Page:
The gap between what the United States sells abroad and what it imports rose to $63.4 billion in April. That was a 2.5 percent increase from the March deficit of $61.9 billion, but it was significantly lower than the $65 billion trade gap that Wall Street had been expecting.
The deterioration in the deficit was almost all accounted for by a $1.44 billion increase in America's foreign oil bill, which rose to $23.8 billion. That reflected a big jump in crude oil prices, which hit an all-time high of $75.17 per barrel in late April.
The small increase in the April deficit reflected a 0.7 percent rise in imports, which climbed to $179.1 billion, the second highest level on record. In addition to a higher oil bill, imports of autos and auto parts were up and shipments of consumer goods from China also rose. That helped to push America's total deficit with China to $17 billion in April, up 9.4 percent from March but still below the all-time monthly high of $20.4 billion set last October.
U.S. exports of goods and services slipped 0.2 percent to $115.7 billion, just slightly below the all-time high set in October. The decline was led by a big drop in commercial aircraft shipments, a volatile category that had been posting huge gains.
The trade deficit actually fell in both February and March after hitting an all-time high of $66.2 billion in January. But even with two months of improvement, the deficit so far this year is running at an annual rate of $762.5 billion, 6.4 percent higher than the record of $716.7 billion set for all of 2005.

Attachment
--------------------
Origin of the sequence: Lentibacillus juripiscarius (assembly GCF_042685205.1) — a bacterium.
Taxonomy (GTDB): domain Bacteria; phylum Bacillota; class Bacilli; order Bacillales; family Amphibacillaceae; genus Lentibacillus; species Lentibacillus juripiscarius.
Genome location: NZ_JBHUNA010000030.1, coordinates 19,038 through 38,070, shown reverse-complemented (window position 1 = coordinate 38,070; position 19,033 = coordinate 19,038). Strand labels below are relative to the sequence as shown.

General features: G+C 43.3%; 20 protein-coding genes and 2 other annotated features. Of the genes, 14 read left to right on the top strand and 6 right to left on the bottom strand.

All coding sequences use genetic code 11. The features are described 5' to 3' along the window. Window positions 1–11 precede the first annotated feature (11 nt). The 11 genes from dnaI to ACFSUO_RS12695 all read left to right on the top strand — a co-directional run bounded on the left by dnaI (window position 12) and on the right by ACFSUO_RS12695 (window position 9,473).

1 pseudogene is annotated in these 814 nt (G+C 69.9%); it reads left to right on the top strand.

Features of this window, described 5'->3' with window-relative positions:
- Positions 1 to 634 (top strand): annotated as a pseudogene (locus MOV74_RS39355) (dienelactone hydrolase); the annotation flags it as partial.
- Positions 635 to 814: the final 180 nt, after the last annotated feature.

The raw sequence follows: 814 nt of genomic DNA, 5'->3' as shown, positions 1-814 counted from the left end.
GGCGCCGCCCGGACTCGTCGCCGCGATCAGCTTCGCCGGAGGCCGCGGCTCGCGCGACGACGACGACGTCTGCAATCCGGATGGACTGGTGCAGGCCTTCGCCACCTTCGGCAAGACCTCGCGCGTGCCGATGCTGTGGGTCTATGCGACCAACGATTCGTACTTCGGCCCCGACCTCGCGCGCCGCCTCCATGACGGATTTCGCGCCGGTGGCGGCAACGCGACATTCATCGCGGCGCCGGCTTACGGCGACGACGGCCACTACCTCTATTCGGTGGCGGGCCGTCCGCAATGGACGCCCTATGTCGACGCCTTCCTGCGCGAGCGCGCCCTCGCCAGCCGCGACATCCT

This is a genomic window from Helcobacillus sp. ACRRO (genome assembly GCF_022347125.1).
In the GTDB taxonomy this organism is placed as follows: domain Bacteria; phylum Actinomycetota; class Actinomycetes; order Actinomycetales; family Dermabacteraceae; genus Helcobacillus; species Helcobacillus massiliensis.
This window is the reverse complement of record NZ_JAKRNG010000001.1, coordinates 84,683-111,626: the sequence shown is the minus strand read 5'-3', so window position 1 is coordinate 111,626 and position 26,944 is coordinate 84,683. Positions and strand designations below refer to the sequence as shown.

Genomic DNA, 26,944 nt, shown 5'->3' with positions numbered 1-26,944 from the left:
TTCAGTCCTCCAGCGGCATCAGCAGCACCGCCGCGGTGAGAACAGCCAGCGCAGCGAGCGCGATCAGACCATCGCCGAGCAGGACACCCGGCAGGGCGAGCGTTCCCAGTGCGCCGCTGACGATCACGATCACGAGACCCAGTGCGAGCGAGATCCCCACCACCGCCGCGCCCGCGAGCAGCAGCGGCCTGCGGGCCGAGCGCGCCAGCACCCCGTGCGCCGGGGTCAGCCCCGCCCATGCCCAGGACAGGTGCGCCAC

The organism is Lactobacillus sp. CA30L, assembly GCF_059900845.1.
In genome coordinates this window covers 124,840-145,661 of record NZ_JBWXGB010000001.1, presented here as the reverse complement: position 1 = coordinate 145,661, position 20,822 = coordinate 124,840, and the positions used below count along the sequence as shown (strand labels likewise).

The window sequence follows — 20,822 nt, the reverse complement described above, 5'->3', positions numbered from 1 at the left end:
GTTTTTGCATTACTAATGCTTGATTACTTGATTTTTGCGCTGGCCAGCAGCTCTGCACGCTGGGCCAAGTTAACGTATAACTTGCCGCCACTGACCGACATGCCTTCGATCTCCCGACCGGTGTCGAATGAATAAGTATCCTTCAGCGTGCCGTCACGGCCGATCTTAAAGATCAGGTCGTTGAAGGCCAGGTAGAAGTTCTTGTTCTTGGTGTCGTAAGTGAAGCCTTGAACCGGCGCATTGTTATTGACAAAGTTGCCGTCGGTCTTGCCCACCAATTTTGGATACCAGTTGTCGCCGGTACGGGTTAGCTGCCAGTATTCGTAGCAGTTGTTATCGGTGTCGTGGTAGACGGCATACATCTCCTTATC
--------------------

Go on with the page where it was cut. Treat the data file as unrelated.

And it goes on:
Analysts believe the deficit will set another record this year, although they also think the pace of deterioration is slowing after huge increases in recent years.
Critics of President Bush point to the soaring trade deficits to bolster their argument that the administration's free trade policies are not working and have contributed to a loss of nearly 3 million manufacturing jobs since Bush took office.
The deficits have spawned rising protectionist sentiment in Congress where many lawmakers are pushing for legislation that would raise trade barriers in this country as a way to protect American workers from what they see as unfair foreign competition. Much of their ire has been aimed at China, with which the United States suffered a deficit of $202 billion last year.
In an effort to highlight the trade gap with China, the AFL-CIO on Thursday filed a petition asking the administration to file an unfair trade case against China on the grounds the country is hurting the wages of American workers by violating workers' rights in China to keep wages in that country extremely low.
The deficit with Japan rose by 2.8 percent in April to $7.8 billion. The deficit with Canada rose by 16.3 percent to $6.1 billion in April while the imbalance with Mexico fell by 9.3 percent to $4.9 billion.
America's deficit with the 25-nation European Union declined by 7.2 percent in April to $9.4 billion.